46      First, it is apparent from paragraph 32 of the contested decision that the Board of Appeal found that obtaining marketing authorisation for pharmaceutical products or nutritional supplements for the purposes of sale to external customers was part of the process of placing those products on the market but that clinical trials in respect of obtaining marketing authorisation for pharmaceutical products or nutritional supplements did not establish that the applicant had supplied the services in Class 42 covered by the earlier mark to third parties.

47      Secondly, it is apparent from the contested decision that the Board of Appeal demonstrated to the required legal standard the reasons why it found that proof of genuine use of the earlier trade mark for the products in Class 5 was not sufficient to establish genuine use of the earlier mark for the services in Class 42. The Board of Appeal noted, in paragraph 32 of the contested decision, that the invoices or the packaging submitted by the applicant to prove genuine use of the earlier mark referred explicitly to goods in Class 5 but that there was no reference to services in Class 42 in that evidence. Furthermore, in paragraph 35 of the contested decision, the Board of Appeal stated, concerning the brochures, that the fact that the earlier mark was mentioned was not sufficient to regard the brochures as offering the services in Class 42. Lastly, in paragraph 36 of the contested decision, the Board of Appeal noted that the evidence presented by the applicant to prove genuine use of the earlier mark, considered as a whole, might show that that applicant had carried out research on pharmaceutical products or nutritional supplements or that it had developed such products or supplements. However, that evidence is not sufficient to prove that the applicant has actually carried out research in the field of pharmaceuticals or nutritional supplements on behalf of third parties and if it has done so, to what extent.

48      It follows that the Board of Appeal did not breach the obligation to state reasons. Consequently, the third ground of appeal must be rejected as unfounded.

 The fourth plea in law, alleging infringement of Article 76(1) of Regulation No 207/2009

49      The applicant maintains that the Board of Appeal infringed Article 76 of Regulation No 207/2009 by failing to take into account certain evidence. In particular, it considers that the Board of Appeal did not consider pharmaceuticals research and development services and the services published by the regulatory agency after the granting of the marketing authorisation.

50      EUIPO contests the applicant’s arguments.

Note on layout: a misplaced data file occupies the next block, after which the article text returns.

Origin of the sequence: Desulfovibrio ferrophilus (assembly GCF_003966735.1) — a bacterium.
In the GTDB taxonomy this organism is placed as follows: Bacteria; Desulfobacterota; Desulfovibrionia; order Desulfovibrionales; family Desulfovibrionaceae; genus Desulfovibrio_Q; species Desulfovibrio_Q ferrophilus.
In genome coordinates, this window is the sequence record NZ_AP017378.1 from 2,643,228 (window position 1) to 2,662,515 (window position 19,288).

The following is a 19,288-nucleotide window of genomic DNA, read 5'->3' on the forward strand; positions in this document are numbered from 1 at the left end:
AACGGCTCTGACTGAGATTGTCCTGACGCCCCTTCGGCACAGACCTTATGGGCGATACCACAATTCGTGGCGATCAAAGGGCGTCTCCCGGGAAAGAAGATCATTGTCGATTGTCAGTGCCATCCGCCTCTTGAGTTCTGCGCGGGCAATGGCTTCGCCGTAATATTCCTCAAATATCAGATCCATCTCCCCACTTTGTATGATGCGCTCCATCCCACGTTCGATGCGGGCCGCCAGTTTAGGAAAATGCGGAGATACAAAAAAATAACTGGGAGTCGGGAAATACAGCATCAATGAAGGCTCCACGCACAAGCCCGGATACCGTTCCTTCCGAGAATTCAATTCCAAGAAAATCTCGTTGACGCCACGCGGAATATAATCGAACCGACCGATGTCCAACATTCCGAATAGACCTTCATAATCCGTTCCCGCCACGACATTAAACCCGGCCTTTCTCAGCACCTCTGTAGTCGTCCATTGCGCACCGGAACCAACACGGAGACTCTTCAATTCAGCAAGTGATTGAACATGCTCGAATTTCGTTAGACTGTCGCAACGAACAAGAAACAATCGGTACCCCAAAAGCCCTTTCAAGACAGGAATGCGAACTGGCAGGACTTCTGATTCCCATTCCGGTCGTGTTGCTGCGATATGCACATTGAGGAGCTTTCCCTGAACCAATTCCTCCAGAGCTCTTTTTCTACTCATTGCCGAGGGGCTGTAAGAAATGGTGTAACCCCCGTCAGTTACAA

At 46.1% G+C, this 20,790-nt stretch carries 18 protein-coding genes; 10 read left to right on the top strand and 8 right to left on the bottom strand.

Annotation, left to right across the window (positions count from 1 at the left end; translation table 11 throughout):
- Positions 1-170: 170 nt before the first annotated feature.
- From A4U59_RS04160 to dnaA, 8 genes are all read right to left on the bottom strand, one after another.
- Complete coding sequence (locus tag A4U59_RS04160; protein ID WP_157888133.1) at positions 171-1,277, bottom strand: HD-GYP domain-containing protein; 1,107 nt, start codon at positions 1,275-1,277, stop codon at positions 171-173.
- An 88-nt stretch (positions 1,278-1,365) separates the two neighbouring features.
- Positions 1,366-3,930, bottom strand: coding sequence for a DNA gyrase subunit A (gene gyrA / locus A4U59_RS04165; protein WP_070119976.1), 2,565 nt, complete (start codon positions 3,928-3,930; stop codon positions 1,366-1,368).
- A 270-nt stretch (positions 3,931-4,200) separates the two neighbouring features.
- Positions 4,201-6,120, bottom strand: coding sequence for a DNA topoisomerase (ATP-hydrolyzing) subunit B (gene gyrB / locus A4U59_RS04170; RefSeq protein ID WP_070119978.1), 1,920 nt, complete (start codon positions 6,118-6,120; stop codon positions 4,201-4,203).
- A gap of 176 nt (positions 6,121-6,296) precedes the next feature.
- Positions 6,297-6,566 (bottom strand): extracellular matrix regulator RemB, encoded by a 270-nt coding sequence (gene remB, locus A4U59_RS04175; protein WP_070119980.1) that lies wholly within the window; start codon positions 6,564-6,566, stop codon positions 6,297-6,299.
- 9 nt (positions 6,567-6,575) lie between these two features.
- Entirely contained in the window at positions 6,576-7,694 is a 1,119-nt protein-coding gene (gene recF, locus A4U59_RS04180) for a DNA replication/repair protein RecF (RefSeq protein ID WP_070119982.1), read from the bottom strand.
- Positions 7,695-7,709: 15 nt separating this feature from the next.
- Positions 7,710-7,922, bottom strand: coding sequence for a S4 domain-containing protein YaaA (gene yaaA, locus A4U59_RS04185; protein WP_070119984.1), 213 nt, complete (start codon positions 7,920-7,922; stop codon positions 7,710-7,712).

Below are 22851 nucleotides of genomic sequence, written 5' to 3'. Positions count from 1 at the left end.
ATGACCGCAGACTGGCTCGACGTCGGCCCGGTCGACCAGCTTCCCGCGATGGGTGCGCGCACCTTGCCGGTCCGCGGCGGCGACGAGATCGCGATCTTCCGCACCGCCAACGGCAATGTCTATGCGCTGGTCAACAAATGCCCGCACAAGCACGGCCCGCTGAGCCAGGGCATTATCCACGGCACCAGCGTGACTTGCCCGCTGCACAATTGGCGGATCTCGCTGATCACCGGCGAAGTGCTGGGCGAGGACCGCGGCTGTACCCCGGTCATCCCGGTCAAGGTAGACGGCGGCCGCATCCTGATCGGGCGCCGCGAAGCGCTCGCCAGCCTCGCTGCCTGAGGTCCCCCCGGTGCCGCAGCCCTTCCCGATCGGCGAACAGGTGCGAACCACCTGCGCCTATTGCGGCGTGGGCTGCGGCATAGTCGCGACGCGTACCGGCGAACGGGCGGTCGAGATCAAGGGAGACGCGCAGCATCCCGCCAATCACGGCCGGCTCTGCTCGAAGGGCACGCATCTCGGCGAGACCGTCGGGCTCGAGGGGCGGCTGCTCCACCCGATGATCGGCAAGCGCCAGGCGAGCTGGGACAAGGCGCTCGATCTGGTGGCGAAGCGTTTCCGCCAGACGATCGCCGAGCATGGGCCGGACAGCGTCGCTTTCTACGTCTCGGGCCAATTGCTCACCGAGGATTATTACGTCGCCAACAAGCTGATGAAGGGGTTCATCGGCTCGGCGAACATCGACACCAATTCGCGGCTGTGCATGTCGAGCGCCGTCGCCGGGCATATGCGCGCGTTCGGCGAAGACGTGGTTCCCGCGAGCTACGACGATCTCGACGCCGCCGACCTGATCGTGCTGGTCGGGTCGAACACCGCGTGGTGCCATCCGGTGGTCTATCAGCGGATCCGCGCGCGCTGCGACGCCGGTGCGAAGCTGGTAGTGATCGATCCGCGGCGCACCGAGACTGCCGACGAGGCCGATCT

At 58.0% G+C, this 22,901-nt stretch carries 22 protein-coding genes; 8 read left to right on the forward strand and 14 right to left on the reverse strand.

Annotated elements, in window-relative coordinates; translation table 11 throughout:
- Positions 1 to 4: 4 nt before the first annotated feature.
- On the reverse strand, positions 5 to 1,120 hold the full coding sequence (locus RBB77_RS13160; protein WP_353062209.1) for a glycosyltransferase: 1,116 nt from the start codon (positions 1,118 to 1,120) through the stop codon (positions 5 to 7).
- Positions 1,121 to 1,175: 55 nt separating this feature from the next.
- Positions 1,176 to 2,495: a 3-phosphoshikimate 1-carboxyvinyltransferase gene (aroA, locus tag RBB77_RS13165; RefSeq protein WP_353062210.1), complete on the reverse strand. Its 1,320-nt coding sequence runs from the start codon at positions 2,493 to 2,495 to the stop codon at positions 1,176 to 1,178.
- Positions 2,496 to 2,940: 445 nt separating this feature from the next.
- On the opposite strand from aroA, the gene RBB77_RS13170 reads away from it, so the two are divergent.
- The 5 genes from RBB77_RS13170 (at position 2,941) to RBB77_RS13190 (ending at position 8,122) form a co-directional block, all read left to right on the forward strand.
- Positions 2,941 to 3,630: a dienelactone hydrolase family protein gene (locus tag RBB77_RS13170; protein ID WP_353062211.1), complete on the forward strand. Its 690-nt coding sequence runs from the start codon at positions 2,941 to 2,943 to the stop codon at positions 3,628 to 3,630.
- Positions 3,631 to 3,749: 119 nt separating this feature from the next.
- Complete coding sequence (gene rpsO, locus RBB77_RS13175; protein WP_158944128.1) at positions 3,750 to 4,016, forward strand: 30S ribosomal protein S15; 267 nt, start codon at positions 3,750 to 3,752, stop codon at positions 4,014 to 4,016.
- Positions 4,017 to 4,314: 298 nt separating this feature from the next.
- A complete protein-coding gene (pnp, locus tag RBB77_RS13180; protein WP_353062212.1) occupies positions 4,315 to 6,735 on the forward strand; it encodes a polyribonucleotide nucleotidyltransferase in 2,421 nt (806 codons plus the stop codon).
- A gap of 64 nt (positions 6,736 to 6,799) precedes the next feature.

51      It is clear from the case-law that Article 76(1) of Regulation No 207/2009 is a statement of the duty of diligence, under which the relevant institution is required to examine carefully and impartially all the relevant factual and legal aspects of the case in question (see judgment of 21 February 2013, Laboratoire Bioderma v OHIM — Cabinet Continental (BIODERMA), T‑427/11, not published, EU:T:2013:92, paragraph 24 and the case-law cited).

52      It should be observed, as is apparent from paragraphs 28, 29 and 32 to 35 of the contested decision, that the Board of Appeal has examined all the facts, evidence and arguments submitted to it, that is to say all the packaging samples, invoices, screenshots and brochures, including those concerning the invoices in respect of pharmaceutical products which, according to the applicant, establish the use of the earlier trade mark for services in Class 42. In that regard, the Board of Appeal concluded, in paragraphs 36 and 37 of the contested decision, that whilst the evidence submitted by the applicant considered as a whole tended to show that the applicant had conducted research on pharmaceutical products or nutritional supplements or that it had developed such products or supplements, that evidence was, however, insufficient to prove external use of the earlier mark for development or research services in Class 42.

53      Consequently, the fourth plea must be rejected and therefore the action must be dismissed in its entirety.

 Costs

54      Under Article 134(1) of the Rules of Procedure, the unsuccessful party is to be ordered to pay the costs if they have been applied for in the successful party’s pleadings. Since the applicant has been unsuccessful, it must be ordered to pay the costs, in accordance with the form of order sought by EUIPO.

On those grounds,

THE GENERAL COURT (Seventh Chamber)

hereby:

1.      Dismisses the action;

2.      Orders Alpex Pharma, SA, to pay the costs.

Van der Woude

Ulloa Rubio

Marcoulli

Delivered in open court in Luxembourg on 30th September 2016.

[Signatures]